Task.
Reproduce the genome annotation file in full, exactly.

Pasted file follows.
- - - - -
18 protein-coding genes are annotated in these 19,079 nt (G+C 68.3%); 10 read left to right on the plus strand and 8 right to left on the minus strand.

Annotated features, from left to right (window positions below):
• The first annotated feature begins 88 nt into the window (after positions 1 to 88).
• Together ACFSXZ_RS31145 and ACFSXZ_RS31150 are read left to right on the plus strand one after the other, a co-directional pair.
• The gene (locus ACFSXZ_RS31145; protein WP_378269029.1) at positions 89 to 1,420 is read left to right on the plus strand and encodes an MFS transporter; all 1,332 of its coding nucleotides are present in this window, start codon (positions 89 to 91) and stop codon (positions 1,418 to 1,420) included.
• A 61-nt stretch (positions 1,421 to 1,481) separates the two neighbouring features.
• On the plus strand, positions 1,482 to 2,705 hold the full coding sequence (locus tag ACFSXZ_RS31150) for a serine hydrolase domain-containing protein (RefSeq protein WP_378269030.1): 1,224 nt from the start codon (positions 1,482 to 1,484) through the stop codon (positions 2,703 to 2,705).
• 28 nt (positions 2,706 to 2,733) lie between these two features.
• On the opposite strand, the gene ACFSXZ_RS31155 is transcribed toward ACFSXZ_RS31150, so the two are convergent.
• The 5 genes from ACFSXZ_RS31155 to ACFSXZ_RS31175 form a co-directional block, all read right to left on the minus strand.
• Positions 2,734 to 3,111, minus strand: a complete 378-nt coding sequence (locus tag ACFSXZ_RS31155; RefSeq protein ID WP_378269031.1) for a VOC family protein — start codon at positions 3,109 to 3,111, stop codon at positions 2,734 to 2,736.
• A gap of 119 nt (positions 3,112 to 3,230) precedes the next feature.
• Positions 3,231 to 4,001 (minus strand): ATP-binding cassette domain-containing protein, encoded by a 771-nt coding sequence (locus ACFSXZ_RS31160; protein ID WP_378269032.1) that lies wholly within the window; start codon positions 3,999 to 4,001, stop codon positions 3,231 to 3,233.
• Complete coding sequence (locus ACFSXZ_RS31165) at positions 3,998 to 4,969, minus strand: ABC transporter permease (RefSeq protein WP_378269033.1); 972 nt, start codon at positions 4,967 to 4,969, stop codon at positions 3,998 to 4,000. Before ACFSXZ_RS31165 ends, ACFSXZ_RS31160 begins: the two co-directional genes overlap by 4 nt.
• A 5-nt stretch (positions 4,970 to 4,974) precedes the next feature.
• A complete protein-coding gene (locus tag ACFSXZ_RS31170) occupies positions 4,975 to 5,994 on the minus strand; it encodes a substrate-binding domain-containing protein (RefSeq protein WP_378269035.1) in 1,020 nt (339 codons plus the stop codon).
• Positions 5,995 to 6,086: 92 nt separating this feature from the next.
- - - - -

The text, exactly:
18 protein-coding genes are annotated in these 19,079 nt (G+C 68.3%); 10 read left to right on the plus strand and 8 right to left on the minus strand.

Annotated features, from left to right (window positions below):
• The first annotated feature begins 88 nt into the window (after positions 1 to 88).
• Together ACFSXZ_RS31145 and ACFSXZ_RS31150 are read left to right on the plus strand one after the other, a co-directional pair.
• The gene (locus ACFSXZ_RS31145; protein WP_378269029.1) at positions 89 to 1,420 is read left to right on the plus strand and encodes an MFS transporter; all 1,332 of its coding nucleotides are present in this window, start codon (positions 89 to 91) and stop codon (positions 1,418 to 1,420) included.
• A 61-nt stretch (positions 1,421 to 1,481) separates the two neighbouring features.
• On the plus strand, positions 1,482 to 2,705 hold the full coding sequence (locus tag ACFSXZ_RS31150) for a serine hydrolase domain-containing protein (RefSeq protein WP_378269030.1): 1,224 nt from the start codon (positions 1,482 to 1,484) through the stop codon (positions 2,703 to 2,705).
• 28 nt (positions 2,706 to 2,733) lie between these two features.
• On the opposite strand, the gene ACFSXZ_RS31155 is transcribed toward ACFSXZ_RS31150, so the two are convergent.
• The 5 genes from ACFSXZ_RS31155 to ACFSXZ_RS31175 form a co-directional block, all read right to left on the minus strand.
• Positions 2,734 to 3,111, minus strand: a complete 378-nt coding sequence (locus tag ACFSXZ_RS31155; RefSeq protein ID WP_378269031.1) for a VOC family protein — start codon at positions 3,109 to 3,111, stop codon at positions 2,734 to 2,736.
• A gap of 119 nt (positions 3,112 to 3,230) precedes the next feature.
• Positions 3,231 to 4,001 (minus strand): ATP-binding cassette domain-containing protein, encoded by a 771-nt coding sequence (locus ACFSXZ_RS31160; protein ID WP_378269032.1) that lies wholly within the window; start codon positions 3,999 to 4,001, stop codon positions 3,231 to 3,233.
• Complete coding sequence (locus ACFSXZ_RS31165) at positions 3,998 to 4,969, minus strand: ABC transporter permease (RefSeq protein WP_378269033.1); 972 nt, start codon at positions 4,967 to 4,969, stop codon at positions 3,998 to 4,000. Before ACFSXZ_RS31165 ends, ACFSXZ_RS31160 begins: the two co-directional genes overlap by 4 nt.
• A 5-nt stretch (positions 4,970 to 4,974) precedes the next feature.
• A complete protein-coding gene (locus tag ACFSXZ_RS31170) occupies positions 4,975 to 5,994 on the minus strand; it encodes a substrate-binding domain-containing protein (RefSeq protein WP_378269035.1) in 1,020 nt (339 codons plus the stop codon).
• Positions 5,995 to 6,086: 92 nt separating this feature from the next.